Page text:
Dissection of the Neonatal Fc Receptor (FcRn)-Albumin Interface Using Mutagenesis and Anti-FcRn Albumin-blocking Antibodies.

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J Biol Chem 2014 Jun 13; 289(24):17228-17239.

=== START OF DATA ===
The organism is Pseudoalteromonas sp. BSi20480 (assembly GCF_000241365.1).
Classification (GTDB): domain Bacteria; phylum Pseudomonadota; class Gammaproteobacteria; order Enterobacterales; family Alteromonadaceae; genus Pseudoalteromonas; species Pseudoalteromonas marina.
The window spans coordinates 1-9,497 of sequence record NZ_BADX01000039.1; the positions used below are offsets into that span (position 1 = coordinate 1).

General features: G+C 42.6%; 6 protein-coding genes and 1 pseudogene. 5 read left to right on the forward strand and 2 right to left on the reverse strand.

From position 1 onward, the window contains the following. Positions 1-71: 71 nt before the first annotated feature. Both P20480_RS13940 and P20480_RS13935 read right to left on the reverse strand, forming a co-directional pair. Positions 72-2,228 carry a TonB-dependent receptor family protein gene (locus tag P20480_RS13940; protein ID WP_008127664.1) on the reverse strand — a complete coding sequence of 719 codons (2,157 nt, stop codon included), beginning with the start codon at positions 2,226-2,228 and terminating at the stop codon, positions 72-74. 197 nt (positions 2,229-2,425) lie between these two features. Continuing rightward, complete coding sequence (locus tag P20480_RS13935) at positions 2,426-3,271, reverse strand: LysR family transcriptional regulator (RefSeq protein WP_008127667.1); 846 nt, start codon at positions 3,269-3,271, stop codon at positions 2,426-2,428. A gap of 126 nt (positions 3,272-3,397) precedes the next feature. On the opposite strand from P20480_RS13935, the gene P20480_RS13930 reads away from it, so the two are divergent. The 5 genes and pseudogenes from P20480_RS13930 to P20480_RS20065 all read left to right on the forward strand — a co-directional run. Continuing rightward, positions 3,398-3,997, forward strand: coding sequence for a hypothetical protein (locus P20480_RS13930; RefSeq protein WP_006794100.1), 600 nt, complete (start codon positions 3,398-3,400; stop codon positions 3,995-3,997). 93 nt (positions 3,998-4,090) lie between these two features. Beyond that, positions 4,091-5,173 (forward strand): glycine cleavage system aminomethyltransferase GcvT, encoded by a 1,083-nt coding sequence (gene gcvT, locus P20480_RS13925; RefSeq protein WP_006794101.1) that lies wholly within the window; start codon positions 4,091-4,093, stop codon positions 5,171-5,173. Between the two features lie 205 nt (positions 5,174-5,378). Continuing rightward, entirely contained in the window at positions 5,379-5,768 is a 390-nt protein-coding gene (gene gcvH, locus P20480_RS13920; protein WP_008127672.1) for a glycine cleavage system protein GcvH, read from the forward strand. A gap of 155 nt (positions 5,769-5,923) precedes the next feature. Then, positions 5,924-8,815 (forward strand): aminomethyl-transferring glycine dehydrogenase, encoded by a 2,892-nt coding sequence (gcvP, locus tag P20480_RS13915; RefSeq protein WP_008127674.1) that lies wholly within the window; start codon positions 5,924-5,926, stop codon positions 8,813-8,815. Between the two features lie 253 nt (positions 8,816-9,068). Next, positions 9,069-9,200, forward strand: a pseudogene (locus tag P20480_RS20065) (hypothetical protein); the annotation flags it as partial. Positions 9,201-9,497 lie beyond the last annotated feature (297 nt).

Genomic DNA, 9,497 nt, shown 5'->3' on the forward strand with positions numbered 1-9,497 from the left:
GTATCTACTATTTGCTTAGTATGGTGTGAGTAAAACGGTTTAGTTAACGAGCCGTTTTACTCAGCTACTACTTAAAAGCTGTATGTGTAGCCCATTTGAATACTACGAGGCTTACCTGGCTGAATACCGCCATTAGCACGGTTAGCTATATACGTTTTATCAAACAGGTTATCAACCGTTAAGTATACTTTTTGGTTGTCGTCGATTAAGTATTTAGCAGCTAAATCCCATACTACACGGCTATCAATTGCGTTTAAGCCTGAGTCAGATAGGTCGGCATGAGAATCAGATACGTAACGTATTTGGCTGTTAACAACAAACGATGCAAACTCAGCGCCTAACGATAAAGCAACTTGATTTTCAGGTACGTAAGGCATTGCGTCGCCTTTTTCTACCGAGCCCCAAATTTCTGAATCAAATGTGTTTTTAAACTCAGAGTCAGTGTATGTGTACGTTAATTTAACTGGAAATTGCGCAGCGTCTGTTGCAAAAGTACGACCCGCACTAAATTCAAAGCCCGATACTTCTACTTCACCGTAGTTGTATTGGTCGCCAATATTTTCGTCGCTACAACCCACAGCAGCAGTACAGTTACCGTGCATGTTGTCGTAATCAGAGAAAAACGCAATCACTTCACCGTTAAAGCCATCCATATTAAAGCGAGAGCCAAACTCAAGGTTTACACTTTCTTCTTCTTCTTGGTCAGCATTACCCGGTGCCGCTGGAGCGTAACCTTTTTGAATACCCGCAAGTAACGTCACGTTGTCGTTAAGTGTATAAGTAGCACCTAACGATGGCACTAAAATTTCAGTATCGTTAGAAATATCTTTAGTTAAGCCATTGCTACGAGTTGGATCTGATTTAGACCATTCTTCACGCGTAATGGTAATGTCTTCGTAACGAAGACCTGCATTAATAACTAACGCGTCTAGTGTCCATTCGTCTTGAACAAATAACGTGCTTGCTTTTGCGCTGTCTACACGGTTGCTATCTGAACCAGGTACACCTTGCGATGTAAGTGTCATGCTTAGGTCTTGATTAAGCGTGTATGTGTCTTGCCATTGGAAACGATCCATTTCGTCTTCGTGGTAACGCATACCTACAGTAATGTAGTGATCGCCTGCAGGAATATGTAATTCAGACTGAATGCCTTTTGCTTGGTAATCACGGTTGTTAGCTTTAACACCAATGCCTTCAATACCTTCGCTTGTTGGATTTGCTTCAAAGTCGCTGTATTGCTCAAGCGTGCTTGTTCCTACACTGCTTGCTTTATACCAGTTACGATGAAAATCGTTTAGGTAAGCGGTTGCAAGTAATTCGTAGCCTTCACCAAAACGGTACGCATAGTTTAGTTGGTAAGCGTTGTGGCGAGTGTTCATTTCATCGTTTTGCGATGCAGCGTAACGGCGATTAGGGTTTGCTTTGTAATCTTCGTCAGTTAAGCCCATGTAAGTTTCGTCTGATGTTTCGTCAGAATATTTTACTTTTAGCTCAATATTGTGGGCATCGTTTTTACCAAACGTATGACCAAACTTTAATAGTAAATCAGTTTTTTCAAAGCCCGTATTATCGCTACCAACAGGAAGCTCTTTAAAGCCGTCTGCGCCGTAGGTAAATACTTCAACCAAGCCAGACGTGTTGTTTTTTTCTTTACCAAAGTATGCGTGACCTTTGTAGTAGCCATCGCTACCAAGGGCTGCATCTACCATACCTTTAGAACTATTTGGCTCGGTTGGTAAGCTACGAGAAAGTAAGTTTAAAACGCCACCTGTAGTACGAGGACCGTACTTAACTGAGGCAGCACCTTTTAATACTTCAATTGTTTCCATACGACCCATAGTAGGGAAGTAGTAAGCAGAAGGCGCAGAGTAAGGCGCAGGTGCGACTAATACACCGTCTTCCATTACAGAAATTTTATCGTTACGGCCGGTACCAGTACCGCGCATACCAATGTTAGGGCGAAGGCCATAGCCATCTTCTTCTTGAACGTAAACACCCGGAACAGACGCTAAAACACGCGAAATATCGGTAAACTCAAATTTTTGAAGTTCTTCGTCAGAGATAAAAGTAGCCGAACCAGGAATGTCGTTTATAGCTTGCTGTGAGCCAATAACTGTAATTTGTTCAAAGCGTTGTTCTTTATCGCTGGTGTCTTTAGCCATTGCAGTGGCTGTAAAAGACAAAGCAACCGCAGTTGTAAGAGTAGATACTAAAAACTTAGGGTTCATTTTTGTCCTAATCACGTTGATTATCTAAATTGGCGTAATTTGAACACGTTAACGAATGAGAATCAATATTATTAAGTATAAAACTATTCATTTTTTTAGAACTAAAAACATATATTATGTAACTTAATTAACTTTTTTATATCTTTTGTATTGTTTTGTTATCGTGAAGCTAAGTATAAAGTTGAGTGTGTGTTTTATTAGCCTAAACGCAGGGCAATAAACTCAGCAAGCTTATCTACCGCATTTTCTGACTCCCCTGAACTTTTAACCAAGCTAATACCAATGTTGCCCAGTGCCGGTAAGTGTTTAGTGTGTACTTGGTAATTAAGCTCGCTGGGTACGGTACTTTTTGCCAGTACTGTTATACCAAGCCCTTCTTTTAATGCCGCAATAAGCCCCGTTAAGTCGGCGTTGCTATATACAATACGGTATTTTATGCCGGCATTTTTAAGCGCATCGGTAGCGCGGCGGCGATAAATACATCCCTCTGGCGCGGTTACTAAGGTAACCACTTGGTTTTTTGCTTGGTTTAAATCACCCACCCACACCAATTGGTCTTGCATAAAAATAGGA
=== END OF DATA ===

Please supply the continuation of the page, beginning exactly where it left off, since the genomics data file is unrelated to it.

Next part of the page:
Albumin is the most abundant protein in blood and plays a pivotal role as a multitransporter of a wide range of molecules such as fatty acids, metabolites, hormones, and toxins. In addition, it binds a variety of drugs. Its role as distributor is supported by its extraordinary serum half-life of 3 weeks. This is related to its size and binding to the cellular receptor FcRn, which rescues albumin from intracellular degradation. Furthermore, the long half-life has fostered a great and increasing interest in utilization of albumin as a carrier of protein therapeutics and chemical drugs. However, to fully understand how FcRn acts as a regulator of albumin homeostasis and to take advantage of the FcRn-albumin interaction in drug design, the interaction interface needs to be dissected. Here, we used a panel of monoclonal antibodies directed towards human FcRn in combination with site-directed mutagenesis and structural modeling to unmask the binding sites for albumin blocking antibodies and albumin on the receptor, which revealed that the interaction is not only strictly pH-dependent, but predominantly hydrophobic in nature. Specifically, we provide mechanistic evidence for a crucial role of a cluster of conserved tryptophan residues that expose a pH-sensitive loop of FcRn, and identify structural differences in proximity to these hot spot residues that explain divergent cross-species binding properties of FcRn. Our findings expand our knowledge of how FcRn is controlling albumin homeostasis at a molecular level, which will guide design and engineering of novel albumin variants with altered transport properties. J Biol Chem 2014 Jun 13; 289(24):17228-17239.